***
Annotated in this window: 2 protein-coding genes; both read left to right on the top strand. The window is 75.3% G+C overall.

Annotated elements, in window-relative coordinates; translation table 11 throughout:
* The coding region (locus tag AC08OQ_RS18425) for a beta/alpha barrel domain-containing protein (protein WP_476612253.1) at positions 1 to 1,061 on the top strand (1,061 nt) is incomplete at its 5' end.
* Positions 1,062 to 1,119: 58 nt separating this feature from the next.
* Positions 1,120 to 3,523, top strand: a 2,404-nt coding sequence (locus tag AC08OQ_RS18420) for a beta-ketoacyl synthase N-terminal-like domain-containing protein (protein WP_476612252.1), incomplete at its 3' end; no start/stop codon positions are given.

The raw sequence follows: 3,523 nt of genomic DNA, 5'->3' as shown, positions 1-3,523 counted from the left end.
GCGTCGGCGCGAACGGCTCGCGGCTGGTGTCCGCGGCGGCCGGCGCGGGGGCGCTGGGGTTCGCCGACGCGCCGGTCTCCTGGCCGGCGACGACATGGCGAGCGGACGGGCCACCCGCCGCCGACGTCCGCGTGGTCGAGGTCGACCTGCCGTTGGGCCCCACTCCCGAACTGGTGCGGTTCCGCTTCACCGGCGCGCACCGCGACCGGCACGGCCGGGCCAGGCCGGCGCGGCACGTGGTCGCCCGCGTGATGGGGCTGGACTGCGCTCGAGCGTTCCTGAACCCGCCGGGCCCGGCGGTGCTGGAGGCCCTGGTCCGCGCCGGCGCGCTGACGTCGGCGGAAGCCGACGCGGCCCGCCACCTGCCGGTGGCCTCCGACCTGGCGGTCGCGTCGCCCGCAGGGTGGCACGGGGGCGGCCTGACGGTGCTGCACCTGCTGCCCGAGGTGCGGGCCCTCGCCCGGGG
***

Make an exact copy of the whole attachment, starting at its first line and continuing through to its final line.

Annotated in this window: 2 protein-coding genes; both read left to right on the top strand. The window is 75.3% G+C overall.

Annotated elements, in window-relative coordinates; translation table 11 throughout:
* The coding region (locus tag AC08OQ_RS18425) for a beta/alpha barrel domain-containing protein (protein WP_476612253.1) at positions 1 to 1,061 on the top strand (1,061 nt) is incomplete at its 5' end.
* Positions 1,062 to 1,119: 58 nt separating this feature from the next.
* Positions 1,120 to 3,523, top strand: a 2,404-nt coding sequence (locus tag AC08OQ_RS18420) for a beta-ketoacyl synthase N-terminal-like domain-containing protein (protein WP_476612252.1), incomplete at its 3' end; no start/stop codon positions are given.

The raw sequence follows: 3,523 nt of genomic DNA, 5'->3' as shown, positions 1-3,523 counted from the left end.
GCGTCGGCGCGAACGGCTCGCGGCTGGTGTCCGCGGCGGCCGGCGCGGGGGCGCTGGGGTTCGCCGACGCGCCGGTCTCCTGGCCGGCGACGACATGGCGAGCGGACGGGCCACCCGCCGCCGACGTCCGCGTGGTCGAGGTCGACCTGCCGTTGGGCCCCACTCCCGAACTGGTGCGGTTCCGCTTCACCGGCGCGCACCGCGACCGGCACGGCCGGGCCAGGCCGGCGCGGCACGTGGTCGCCCGCGTGATGGGGCTGGACTGCGCTCGAGCGTTCCTGAACCCGCCGGGCCCGGCGGTGCTGGAGGCCCTGGTCCGCGCCGGCGCGCTGACGTCGGCGGAAGCCGACGCGGCCCGCCACCTGCCGGTGGCCTCCGACCTGGCGGTCGCGTCGCCCGCAGGGTGGCACGGGGGCGGCCTGACGGTGCTGCACCTGCTGCCCGAGGTGCGGGCCCTCGCCCGGGG